THURSDAY, March 12, 2020 (HealthDay News) — More U.S. adults were at high risk for vision loss in 2017 versus 2002, with an increase in the proportion unable to afford eyeglasses, according to a study published online March 12 in JAMA Ophthalmology.

Sharon H. Saydah, Ph.D., from the U.S. Centers for Disease Control and Prevention in Atlanta, and colleagues used data from 30,920 and 32,886 participants from the 2002 and 2017 National Health Interview Surveys to estimate the number of U.S. adults aged 18 years or older at high risk for vision loss and to compare use of eye care services.

The researchers found that 37.9 percent of U.S. adults were at high risk for vision loss in 2017 compared with 31.5 percent in 2002. In 2017, there was improvement in the use of eye care services, with 56.9 and 59.8 percent, respectively, reporting visiting an eye care professional annually and receiving a dilated eye examination compared with 51.1 and 52.4 percent, respectively, in 2002. Overall, 8.7 and 8.3 percent reported not being able to afford eyeglasses in 2017 and 2002, respectively. Individuals with lower versus high income were more likely to report eyeglasses as unaffordable in 2017 versus 2002 (13.6 versus 5.7 percent).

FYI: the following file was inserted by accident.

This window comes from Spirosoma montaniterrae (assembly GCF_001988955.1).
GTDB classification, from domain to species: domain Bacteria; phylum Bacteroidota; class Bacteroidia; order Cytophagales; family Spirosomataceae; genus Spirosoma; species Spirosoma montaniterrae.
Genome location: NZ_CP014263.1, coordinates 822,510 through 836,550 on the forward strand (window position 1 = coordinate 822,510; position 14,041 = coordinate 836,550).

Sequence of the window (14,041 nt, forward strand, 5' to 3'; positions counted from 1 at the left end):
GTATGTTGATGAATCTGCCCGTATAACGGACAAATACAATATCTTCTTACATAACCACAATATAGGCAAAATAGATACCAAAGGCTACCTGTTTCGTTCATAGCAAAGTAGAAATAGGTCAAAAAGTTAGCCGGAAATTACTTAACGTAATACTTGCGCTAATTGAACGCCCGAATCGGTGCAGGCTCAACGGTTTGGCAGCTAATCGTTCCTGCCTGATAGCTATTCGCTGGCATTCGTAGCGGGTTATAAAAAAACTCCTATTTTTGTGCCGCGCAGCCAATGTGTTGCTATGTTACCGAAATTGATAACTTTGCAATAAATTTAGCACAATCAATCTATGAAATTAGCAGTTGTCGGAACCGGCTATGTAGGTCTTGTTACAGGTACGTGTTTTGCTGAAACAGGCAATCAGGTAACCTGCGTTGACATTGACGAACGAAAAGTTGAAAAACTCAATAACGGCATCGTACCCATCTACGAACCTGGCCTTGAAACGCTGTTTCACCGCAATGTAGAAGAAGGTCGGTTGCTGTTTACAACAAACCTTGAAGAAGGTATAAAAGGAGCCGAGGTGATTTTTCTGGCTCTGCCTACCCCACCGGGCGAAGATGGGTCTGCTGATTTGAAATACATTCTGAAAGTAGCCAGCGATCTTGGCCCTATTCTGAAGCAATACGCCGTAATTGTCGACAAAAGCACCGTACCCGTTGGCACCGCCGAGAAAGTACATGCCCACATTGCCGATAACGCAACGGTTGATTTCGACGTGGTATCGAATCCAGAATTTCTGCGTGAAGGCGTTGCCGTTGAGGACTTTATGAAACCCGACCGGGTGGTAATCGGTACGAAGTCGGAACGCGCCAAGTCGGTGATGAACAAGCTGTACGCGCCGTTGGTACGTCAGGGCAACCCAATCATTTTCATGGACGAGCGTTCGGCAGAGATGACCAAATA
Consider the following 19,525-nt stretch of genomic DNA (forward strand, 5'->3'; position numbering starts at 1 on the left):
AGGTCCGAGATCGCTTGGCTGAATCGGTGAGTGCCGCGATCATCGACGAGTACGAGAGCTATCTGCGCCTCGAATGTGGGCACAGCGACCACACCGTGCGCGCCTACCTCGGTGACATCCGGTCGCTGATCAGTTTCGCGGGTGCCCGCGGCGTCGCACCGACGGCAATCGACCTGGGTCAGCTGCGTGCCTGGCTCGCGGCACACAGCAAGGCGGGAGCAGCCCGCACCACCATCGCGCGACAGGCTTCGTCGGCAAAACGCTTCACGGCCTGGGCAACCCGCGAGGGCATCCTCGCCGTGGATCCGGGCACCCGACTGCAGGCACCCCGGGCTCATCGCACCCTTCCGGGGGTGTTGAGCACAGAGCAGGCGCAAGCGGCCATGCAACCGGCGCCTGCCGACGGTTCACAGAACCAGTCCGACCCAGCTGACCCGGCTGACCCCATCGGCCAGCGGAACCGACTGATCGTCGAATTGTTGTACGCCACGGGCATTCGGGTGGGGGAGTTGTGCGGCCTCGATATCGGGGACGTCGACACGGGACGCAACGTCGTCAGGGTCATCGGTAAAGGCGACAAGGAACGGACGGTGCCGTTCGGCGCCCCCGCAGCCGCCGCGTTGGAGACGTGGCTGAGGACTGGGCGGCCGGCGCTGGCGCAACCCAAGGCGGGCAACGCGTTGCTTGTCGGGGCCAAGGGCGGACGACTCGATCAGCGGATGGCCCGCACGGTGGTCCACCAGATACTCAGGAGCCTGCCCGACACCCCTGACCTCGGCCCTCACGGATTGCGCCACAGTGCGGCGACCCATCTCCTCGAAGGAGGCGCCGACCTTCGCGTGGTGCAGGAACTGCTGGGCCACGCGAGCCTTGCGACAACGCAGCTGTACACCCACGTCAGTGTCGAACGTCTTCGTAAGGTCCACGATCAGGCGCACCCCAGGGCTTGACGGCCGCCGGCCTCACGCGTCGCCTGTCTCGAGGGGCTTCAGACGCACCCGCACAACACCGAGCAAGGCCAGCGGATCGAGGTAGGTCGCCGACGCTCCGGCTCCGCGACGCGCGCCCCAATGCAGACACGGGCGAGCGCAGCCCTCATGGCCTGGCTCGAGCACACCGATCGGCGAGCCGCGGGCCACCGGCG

“Increased public health efforts to enhance access, awareness, and affordability could reduce unnecessary vision loss in the United States,” the authors write.

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